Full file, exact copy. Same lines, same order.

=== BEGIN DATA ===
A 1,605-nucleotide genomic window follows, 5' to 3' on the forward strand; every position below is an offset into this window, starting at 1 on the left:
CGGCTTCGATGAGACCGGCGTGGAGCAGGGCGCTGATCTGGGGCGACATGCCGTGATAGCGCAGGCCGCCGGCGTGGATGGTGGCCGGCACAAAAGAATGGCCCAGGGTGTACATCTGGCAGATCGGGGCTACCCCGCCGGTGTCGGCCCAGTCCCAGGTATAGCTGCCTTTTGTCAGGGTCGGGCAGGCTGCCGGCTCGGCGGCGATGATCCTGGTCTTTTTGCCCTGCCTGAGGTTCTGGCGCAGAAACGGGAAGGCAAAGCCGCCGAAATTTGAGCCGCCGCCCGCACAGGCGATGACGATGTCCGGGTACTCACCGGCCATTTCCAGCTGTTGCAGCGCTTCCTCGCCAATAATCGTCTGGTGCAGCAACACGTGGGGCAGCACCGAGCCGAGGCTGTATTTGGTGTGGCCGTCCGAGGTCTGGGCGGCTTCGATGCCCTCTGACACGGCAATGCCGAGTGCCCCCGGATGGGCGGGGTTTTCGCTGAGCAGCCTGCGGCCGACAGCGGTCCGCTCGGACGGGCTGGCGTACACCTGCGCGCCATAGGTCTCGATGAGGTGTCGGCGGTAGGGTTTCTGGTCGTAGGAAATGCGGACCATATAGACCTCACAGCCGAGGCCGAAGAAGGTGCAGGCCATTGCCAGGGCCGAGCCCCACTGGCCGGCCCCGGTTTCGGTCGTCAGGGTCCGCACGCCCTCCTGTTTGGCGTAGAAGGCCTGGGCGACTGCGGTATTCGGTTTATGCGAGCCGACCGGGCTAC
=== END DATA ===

A 1,605-nucleotide genomic window follows, 5' to 3' on the forward strand; every position below is an offset into this window, starting at 1 on the left:
CGGCTTCGATGAGACCGGCGTGGAGCAGGGCGCTGATCTGGGGCGACATGCCGTGATAGCGCAGGCCGCCGGCGTGGATGGTGGCCGGCACAAAAGAATGGCCCAGGGTGTACATCTGGCAGATCGGGGCTACCCCGCCGGTGTCGGCCCAGTCCCAGGTATAGCTGCCTTTTGTCAGGGTCGGGCAGGCTGCCGGCTCGGCGGCGATGATCCTGGTCTTTTTGCCCTGCCTGAGGTTCTGGCGCAGAAACGGGAAGGCAAAGCCGCCGAAATTTGAGCCGCCGCCCGCACAGGCGATGACGATGTCCGGGTACTCACCGGCCATTTCCAGCTGTTGCAGCGCTTCCTCGCCAATAATCGTCTGGTGCAGCAACACGTGGGGCAGCACCGAGCCGAGGCTGTATTTGGTGTGGCCGTCCGAGGTCTGGGCGGCTTCGATGCCCTCTGACACGGCAATGCCGAGTGCCCCCGGATGGGCGGGGTTTTCGCTGAGCAGCCTGCGGCCGACAGCGGTCCGCTCGGACGGGCTGGCGTACACCTGCGCGCCATAGGTCTCGATGAGGTGTCGGCGGTAGGGTTTCTGGTCGTAGGAAATGCGGACCATATAGACCTCACAGCCGAGGCCGAAGAAGGTGCAGGCCATTGCCAGGGCCGAGCCCCACTGGCCGGCCCCGGTTTCGGTCGTCAGGGTCCGCACGCCCTCCTGTTTGGCGTAGAAGGCCTGGGCGACTGCGGTATTCGGTTTATGCGAGCCGACCGGGCTAC